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Want a storage tank to make tankless water heater more efficient.

My tanked water heater just went out and i have a tankless to replace it.
My problem is, is that in winter the ground water here gets down to just above freezing and the tankless has a hard time heating it. Works fine in the rest of the year. I was hoping i could just put some kind of tank before the tankless heater so the water would be allowed to warm naturally to room temperature, but i can't find anything. Everything is either pressure tanks for wells, or tanked water heaters. Do they make storage tanks that can be plumbed into system? Too much pressure?


  • kcopp
    kcopp Member Posts: 4,298
    What you are referring to is a " daylight " tank.
    You could use an electric water heater. Prob the most cost effective way. You could get a straight storage tank but it will be more money..
    To allow the water to "heat " up you prob need to strip the jacket off of it. Be aware that you have the potential to make a bit of a mess as the outside of the tank will most likely condense.
  • hot_rod
    hot_rod Member Posts: 20,720
    If you are looking for an uninsulated pre-warm tank, these galvanized well tanks are affordable.

    Depending on where you locate it, it may sweat.

    Bob "hot rod" Rohr
    trainer for Caleffi NA
    Living the hydronic dream
  • njtommy
    njtommy Member Posts: 1,105
    Would it also make sense to do it the other way? Put the tankless before the storage tank/ electric water heater? Use the water heater has storage. Idk if it's better or worse.
  • Larry Weingarten
    Larry Weingarten Member Posts: 3,135
    Hello, Some of the old books call this a tempering tank. If you have a warm place to put it, then putting it upstream of the heater is good. Another possibility depending on your water pressure and space is to put a coil of large diameter poly pipe or something along those lines ahead of the heater. You'll get much more surface area to heat from this approach and condensation won't damage it. Two inch pipe holds about 17 gallons per 100 feet.

    Yours, Larry
  • gschallert
    gschallert Member Posts: 170
    I'd second njtommy's suggestion to place the buffer tank after the tankless in series. In addition to minimizing the lower gpm flow to taps with the higher temp rise required in winter you'd eliminate the short/low volume draw wait & waste for hand washing etc.
    EBEBRATT-Ed Member Posts: 14,455
    Putting the tank after the tankless won't work. Water is going to cool off with no way to reheat the tank it if it's in series with the tankless

    Is it possible to pipe the tankless into a tank?? Like a primary secondary buffer tank??
  • Leon82
    Leon82 Member Posts: 684
    You would have to recirculate a somehow. And there's a chance that can void the manufacturer's warranty.

    Sounds like his goal is to supply the tankless with warm enough water on the coldest nights so it'll have the maximum flow rate. But I think that might make it a breeding ground for bacteria.
  • Leon82
    Leon82 Member Posts: 684
    They do have heat exchangers for shower drain piping that would increase the incoming water for a heater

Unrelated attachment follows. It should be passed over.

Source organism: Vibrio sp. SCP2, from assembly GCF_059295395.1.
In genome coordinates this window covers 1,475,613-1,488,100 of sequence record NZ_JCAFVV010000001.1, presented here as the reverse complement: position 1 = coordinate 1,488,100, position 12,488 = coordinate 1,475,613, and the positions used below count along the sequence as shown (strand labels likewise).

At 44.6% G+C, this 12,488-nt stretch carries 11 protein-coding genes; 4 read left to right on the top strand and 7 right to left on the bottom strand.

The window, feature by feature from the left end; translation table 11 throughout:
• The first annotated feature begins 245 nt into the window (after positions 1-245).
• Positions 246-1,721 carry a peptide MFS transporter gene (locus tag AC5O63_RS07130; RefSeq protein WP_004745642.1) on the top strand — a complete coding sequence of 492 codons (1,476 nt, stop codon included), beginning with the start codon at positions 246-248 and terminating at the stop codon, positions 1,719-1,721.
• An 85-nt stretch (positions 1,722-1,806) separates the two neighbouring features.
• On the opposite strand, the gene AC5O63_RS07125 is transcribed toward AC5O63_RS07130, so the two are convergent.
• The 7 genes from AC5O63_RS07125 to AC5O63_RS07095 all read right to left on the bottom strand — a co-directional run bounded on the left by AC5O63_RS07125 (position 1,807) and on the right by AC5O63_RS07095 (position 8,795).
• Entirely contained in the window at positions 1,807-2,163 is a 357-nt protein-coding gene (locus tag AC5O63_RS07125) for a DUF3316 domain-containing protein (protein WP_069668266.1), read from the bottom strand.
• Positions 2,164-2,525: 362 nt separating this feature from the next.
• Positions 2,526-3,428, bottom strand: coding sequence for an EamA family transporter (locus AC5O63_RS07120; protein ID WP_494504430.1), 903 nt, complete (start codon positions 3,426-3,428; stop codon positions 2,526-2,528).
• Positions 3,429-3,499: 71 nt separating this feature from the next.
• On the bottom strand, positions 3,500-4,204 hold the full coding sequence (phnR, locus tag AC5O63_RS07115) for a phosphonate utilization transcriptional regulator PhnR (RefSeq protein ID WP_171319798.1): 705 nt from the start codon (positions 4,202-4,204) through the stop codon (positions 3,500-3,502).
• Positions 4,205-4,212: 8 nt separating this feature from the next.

bob eck
  • gschallert
    gschallert Member Posts: 170

    Putting the tank after the tankless won't work. Water is going to cool off with no way to reheat the tank it if it's in series with the tankless

    It can be done in-line either of two ways, the cheapest route would probably be a small one element 120V electric tank, 10 g or so depending on how much of a buffer you need before the tankless can replenish it with the lower gpm flow during the coldest inlet temps. The more expensive route would require a circ, wiring and & more plumbing. If the OP's volume (gpm) needs that the tankless can't currently meet is modest then a small electric easily and cheaply solves the problem. Wasn't it hot rod that had a similar DHW small tank setup inline for his combi? I can't remember who for sure but someone had done it. The benefit of storing heated water after the tankless mitigates the gpm loss when inlet temps drop plus has the added benefit of almost eliminating the low volume draw issues tankless without recirc's have.
  • bob eck
    bob eck Member Posts: 930
    30, 40, 80 and 120 gallon fiberglass storage tank.
    Cold water in the bottom then let the water warm up to room temp comes out the top of the tank.
    I would look at 80 gallon
    If incoming water temp is 40 degrees can you get the temp up to 55 or 60 degrees. This would help a tankless water heater out in the winter.
    How warm is the room the tank will be in?
  • bob eck
    bob eck Member Posts: 930
    > @Leon82 said:
    > They do have heat exchangers for shower drain piping that would increase the incoming water for a heater

    There is a place in Colorado that sells 3” copper with 3/4” copper coil around the 3” copper. Must be mounted vertical in the main drain line and would work best if the main shower runs into that drain line. If the house has pvc drain lines should be able to use fernco coupling to connect to the copper.

  • njtommy
    njtommy Member Posts: 1,105
    I would just install an electric water heater after the tankless. The electric wouldn't cost all that much to run do to only handling the load of stand by loss and a bit of temp rise.
  • Jack
    Jack Member Posts: 1,046
    What is the firing rate of your tankless? Has the system been flushed and maintained? How many and type of fixtures are you trying to run. What supply temp are you trying to maintain? What is the actual output in gpm on your unit? You should be able to read that on the display. Prior to suggesting mods, let's make sure it is running correctly first.